Regulatory T cells (Tregs) dampen the immune response against self antigens and contribute to the prevention of autoimmunity.
A skin-specific population of Tregs (mTreg) has been described in mice that has properties similar to memory T cells.
In mice, some mTregs are maintained in the skin for long periods of time and suppress cutaneous autoimmunity.
In this issue of the Journal of Clinical Investigation, Michael Rosenblum and colleagues at the University of California San Francisco analyzed the mTreg population in human skin, and found that human mTregs have unique features and localize to hair follicles.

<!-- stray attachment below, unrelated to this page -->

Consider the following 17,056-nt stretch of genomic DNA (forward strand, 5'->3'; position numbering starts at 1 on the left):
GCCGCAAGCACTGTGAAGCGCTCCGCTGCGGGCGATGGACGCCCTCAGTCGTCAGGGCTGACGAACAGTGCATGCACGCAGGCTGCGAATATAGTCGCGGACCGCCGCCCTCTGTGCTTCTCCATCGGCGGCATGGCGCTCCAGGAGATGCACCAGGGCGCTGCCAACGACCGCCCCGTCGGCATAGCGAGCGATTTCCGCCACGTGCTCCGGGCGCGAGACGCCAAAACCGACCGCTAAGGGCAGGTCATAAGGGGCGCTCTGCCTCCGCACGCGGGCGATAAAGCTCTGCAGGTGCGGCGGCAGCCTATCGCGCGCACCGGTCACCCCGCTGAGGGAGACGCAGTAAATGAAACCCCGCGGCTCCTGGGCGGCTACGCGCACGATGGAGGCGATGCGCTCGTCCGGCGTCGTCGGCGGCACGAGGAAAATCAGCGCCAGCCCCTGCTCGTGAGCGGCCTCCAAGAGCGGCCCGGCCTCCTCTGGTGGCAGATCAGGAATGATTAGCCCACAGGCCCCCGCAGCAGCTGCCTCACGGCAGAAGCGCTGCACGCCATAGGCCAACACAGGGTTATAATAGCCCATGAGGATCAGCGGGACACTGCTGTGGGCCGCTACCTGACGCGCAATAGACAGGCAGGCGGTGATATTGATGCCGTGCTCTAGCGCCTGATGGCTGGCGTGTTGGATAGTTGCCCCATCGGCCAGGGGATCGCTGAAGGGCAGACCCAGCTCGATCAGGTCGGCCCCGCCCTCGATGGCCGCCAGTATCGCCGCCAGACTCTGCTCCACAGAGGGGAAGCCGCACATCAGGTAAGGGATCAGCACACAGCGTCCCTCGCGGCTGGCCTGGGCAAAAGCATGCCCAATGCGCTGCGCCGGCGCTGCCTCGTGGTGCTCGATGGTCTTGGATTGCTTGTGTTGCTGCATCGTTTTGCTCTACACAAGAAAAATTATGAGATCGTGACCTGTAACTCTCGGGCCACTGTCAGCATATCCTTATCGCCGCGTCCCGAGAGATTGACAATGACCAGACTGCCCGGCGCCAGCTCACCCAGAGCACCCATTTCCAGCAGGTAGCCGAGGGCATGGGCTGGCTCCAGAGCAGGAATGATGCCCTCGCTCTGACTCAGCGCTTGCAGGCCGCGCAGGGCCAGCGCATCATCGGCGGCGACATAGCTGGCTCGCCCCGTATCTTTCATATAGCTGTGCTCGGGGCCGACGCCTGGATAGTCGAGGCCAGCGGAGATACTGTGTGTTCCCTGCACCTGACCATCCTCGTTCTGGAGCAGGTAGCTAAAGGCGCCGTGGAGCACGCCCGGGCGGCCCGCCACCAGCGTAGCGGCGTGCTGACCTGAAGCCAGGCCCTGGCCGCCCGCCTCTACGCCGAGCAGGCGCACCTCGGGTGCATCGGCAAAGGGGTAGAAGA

mTregs isolated from human skin did not appear to recognize the same antigens as memory T cells isolated from blood.
In healthy skin, mTregs were relatively static; however, this population was greatly expanded in skin from psoriasis patients, suggesting that these cells are dysfunctional in inflamed skin.